Monday, March 16, 2015 No Region Specified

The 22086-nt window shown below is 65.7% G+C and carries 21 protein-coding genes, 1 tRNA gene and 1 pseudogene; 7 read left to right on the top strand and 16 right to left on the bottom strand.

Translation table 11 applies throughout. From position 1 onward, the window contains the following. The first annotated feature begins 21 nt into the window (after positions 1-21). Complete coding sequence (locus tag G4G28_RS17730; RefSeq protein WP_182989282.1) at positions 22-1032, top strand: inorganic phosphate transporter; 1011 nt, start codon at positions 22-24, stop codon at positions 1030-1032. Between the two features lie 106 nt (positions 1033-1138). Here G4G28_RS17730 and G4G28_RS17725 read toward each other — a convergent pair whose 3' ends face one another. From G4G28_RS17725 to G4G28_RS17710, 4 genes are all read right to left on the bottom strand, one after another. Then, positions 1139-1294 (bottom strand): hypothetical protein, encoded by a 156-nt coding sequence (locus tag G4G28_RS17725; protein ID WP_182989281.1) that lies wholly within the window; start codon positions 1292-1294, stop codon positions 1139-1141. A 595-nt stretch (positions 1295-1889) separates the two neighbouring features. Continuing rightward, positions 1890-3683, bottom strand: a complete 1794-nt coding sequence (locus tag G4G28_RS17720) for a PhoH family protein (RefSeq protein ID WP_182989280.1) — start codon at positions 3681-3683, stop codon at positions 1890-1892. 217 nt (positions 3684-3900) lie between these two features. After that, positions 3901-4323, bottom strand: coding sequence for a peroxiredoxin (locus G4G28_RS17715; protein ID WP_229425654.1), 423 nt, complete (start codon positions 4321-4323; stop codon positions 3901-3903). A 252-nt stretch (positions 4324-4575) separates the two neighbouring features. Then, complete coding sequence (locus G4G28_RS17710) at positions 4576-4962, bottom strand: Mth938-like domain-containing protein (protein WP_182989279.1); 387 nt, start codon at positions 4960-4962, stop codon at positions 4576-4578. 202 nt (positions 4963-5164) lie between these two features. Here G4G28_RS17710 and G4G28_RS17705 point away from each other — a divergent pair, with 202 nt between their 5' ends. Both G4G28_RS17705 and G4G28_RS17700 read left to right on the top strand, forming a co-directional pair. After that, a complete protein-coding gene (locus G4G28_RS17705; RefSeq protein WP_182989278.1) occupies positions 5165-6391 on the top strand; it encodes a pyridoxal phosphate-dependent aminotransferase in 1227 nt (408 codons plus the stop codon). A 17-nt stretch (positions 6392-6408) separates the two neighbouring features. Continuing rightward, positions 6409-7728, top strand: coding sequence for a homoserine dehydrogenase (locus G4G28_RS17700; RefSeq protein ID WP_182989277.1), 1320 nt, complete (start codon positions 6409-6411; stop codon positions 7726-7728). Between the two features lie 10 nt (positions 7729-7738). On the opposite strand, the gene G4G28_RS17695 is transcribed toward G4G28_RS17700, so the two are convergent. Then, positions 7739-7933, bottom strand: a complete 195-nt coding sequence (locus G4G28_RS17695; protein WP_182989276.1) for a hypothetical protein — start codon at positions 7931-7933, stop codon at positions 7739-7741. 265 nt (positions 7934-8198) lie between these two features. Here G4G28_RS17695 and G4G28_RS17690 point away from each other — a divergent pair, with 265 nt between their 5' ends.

What is it like to be a passenger on a bus, or standing in a cheering crowd at the finishing line of a marathon, in the seconds after a bomb goes off, when you know you’re hurt but not where or how badly? What’s it like to be a child who finds a discarded toy and picks up what turns out to be a landmine? What’s it like to be giving birth at home, and see blood pooling between your legs, and look up at the ashen faces of a birth attendant, a midwife, a spouse? What’s it like to feel the earth tremble and see the roof and walls of your home or school fall toward you? More to the point, in terms of survival: What happens next? It depends. Not just on the severity of the injury, but on who and where you are. Death in childbirth, once the leading killer of young women across the world, is now registered almost exclusively among women living in extreme poverty, many of them in rural areas. Trauma is now the leading cause of death for children and young adults in much of the world. Who lives and who dies depends on what sort of health care system is available. And who recovers, if recovery is possible, depends on the way emergency care and hospitals are financed.